There's no better time than International Day of Forests to reflect on the importance of forests to the social and economic well-being of British Columbians," says Minister of Forests, Lands and Natural Resource Operations Steve Thomson.
"Whether you're taking a camping trip, going for a nature walk, enjoying the view from a wilderness back road or even buying a bit of lumber for a home improvement project this weekend, I encourage all British Columbians to consider what these activities would be like without healthy forests," he says.
International Day of the Forests is celebrated worldwide every year on March 21 as a way of increasing public awareness about the contribution of healthy forests to the planet's overall health. The B.C. government continues to do its part by ensuring B.C.'s forests are properly managed and cared for, despite significant challenges that remain in the wake of the mountain pine beetle outbreak.
In 2005, the provincial government launched the Forests for Tomorrow program, which has invested almost $300 million in reforestation activities, surveyed about 1.3 million hectares, and planted more than 130 million seedlings over 95,000 hectares. In 2013, ministry staff surveyed close to eight million hectares of forest in the B.C. Interior as part of a 10-year, $80-million strategic inventory program announced last winter. Those efforts are continuing this year with major re-inventory projects of the 100 Mile House, Vanderhoof, Haida Gwaii, Mid-Coast, Kamloops, and Lakes timber supply areas.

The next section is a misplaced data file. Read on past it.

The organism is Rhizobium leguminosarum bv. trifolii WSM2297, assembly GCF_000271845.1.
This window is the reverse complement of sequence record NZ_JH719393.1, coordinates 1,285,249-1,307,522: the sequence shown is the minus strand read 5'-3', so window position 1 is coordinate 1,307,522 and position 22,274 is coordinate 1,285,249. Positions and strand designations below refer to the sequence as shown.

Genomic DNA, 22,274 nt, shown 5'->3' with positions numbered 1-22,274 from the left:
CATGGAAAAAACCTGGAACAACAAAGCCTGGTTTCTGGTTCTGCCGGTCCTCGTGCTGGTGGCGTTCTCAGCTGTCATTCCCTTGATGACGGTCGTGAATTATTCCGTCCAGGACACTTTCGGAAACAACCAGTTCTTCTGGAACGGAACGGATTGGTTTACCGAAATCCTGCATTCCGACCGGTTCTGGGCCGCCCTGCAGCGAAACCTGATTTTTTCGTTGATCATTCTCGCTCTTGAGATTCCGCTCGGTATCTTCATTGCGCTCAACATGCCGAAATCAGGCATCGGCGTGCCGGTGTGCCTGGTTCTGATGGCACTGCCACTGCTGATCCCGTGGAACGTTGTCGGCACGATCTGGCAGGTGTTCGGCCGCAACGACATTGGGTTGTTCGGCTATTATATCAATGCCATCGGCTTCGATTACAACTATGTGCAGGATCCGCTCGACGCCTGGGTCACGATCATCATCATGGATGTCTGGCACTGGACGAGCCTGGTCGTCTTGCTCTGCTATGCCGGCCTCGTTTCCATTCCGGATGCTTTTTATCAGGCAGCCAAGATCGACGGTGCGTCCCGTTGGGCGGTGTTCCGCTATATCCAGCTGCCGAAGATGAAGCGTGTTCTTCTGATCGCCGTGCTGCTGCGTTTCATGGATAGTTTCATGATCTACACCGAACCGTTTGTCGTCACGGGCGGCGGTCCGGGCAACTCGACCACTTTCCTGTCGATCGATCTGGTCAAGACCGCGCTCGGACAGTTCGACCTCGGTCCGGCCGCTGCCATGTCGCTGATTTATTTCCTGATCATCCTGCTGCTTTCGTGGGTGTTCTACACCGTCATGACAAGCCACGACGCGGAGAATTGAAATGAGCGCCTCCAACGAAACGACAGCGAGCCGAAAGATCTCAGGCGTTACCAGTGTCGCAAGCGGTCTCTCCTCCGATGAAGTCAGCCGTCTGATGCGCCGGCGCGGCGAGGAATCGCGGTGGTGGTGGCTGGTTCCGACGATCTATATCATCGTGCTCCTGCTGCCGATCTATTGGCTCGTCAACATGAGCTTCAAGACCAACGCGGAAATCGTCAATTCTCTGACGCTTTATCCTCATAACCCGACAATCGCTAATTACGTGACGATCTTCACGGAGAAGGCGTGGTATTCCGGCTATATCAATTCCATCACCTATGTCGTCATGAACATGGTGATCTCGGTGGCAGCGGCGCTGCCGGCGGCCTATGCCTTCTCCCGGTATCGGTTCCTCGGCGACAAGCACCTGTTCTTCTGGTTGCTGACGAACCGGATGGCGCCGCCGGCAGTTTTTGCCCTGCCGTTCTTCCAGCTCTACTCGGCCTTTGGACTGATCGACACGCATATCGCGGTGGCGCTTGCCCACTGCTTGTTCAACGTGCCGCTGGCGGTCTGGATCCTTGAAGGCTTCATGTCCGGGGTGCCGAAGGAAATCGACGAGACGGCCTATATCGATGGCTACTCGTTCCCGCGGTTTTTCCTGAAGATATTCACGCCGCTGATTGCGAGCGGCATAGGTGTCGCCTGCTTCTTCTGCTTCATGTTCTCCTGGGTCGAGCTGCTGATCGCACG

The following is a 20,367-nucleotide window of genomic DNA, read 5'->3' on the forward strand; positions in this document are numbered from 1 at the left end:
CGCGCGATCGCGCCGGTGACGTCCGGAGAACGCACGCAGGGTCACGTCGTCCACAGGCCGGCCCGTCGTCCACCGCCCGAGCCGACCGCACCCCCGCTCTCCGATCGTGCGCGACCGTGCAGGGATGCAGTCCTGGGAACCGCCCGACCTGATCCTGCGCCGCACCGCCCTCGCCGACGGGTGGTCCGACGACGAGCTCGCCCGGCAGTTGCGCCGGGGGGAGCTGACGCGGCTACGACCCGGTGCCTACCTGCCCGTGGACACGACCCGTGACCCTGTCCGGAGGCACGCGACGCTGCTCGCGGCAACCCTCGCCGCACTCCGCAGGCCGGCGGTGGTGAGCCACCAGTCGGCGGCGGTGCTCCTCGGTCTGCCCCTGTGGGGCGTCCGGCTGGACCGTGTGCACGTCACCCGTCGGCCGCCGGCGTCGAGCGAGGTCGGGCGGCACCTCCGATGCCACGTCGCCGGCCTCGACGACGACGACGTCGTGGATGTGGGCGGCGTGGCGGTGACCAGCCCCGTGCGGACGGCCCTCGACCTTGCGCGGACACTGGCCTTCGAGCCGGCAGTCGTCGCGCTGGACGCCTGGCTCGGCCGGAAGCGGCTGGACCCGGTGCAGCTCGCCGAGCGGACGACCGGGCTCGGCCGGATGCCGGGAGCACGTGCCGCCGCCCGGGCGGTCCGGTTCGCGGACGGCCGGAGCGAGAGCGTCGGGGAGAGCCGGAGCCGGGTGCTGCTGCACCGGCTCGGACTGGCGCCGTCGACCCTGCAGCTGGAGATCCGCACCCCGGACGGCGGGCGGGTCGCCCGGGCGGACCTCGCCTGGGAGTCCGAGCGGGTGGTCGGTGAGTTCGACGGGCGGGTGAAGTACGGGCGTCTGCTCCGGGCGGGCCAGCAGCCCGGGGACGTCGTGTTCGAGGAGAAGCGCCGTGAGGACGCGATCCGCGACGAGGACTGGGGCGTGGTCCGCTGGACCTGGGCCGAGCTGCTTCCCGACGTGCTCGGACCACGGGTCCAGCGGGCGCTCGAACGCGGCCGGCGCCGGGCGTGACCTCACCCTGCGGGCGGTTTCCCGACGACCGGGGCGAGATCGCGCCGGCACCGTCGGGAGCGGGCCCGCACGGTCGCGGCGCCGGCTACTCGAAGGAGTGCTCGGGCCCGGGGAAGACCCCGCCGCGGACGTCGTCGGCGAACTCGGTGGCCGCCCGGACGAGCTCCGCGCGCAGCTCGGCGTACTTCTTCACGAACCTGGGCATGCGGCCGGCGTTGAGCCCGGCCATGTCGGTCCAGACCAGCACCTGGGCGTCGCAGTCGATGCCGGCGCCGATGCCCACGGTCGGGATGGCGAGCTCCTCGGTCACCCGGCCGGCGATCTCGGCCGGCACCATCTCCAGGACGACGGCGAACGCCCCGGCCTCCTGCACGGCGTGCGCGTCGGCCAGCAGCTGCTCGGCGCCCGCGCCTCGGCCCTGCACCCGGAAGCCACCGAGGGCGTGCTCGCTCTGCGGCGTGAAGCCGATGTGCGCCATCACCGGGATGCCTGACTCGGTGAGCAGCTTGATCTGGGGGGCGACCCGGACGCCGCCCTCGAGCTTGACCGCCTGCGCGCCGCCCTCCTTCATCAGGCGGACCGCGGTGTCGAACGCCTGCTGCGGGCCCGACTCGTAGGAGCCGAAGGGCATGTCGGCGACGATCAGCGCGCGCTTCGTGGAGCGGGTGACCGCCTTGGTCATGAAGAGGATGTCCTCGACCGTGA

"The forest industry continues to be a major economic driver, providing jobs and prosperity for tens of thousands of British Columbians," says Thomson. "In 2013, the value of B.C. forest product exports rose by over $1 billion to $11.6 billion. As well, direct employment in the forest sector rose to 58,200 people, a 13% increase from 2009.
"More than ever, the B.C. government is focused on restoring forest health and striking a balance between job creation and long-term sustainability. Through targeted investment, sound decision-making and responsible stewardship, we can help ensure B.C.'s forests will continue contributing to the prosperity and enjoyment of British Columbians for generations to come."
British Columbia is home to one of the largest public forests in the world. Of a total land base of 95 million hectares, 55 million hectares are considered productive forest land and only 22 million hectares are available for commercial timber harvesting.
Only 5% of tB.C.'s land base is privately owned - meaning that 95% of the forests belong to the people of British Columbia. About 75% of B.C.'s annual timber harvest comes from operations that meet one of three internationally recognized sustainable forest management certification standards. Since reforestation programs began in 1930, government and private industry have planted well over seven billion trees in the province.
Forest companies have been legally required to reforest the areas that they harvest since 1987. About half of all reforestation expenditures in Canada occur in B.C. with more than 200 million seedlings planted every year to supplement natural regrowth.